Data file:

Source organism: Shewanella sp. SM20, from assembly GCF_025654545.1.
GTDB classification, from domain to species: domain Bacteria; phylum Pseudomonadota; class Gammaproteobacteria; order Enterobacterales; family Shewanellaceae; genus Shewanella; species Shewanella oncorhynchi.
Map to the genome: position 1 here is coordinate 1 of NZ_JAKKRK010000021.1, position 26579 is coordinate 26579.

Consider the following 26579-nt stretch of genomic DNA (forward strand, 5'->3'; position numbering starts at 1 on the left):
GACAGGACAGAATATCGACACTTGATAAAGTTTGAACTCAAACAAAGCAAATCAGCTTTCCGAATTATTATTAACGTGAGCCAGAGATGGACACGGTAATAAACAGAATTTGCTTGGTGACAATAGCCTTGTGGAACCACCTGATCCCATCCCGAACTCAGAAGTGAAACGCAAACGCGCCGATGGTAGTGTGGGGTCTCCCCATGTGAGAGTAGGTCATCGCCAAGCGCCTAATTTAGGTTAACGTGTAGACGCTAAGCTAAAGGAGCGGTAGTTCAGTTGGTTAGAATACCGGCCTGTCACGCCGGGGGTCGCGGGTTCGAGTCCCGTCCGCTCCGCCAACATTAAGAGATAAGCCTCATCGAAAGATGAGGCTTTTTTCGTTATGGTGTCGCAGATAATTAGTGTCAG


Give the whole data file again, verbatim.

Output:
Source organism: Shewanella sp. SM20, from assembly GCF_025654545.1.
GTDB classification, from domain to species: domain Bacteria; phylum Pseudomonadota; class Gammaproteobacteria; order Enterobacterales; family Shewanellaceae; genus Shewanella; species Shewanella oncorhynchi.
Map to the genome: position 1 here is coordinate 1 of NZ_JAKKRK010000021.1, position 26579 is coordinate 26579.

Consider the following 26579-nt stretch of genomic DNA (forward strand, 5'->3'; position numbering starts at 1 on the left):
GACAGGACAGAATATCGACACTTGATAAAGTTTGAACTCAAACAAAGCAAATCAGCTTTCCGAATTATTATTAACGTGAGCCAGAGATGGACACGGTAATAAACAGAATTTGCTTGGTGACAATAGCCTTGTGGAACCACCTGATCCCATCCCGAACTCAGAAGTGAAACGCAAACGCGCCGATGGTAGTGTGGGGTCTCCCCATGTGAGAGTAGGTCATCGCCAAGCGCCTAATTTAGGTTAACGTGTAGACGCTAAGCTAAAGGAGCGGTAGTTCAGTTGGTTAGAATACCGGCCTGTCACGCCGGGGGTCGCGGGTTCGAGTCCCGTCCGCTCCGCCAACATTAAGAGATAAGCCTCATCGAAAGATGAGGCTTTTTTCGTTATGGTGTCGCAGATAATTAGTGTCAG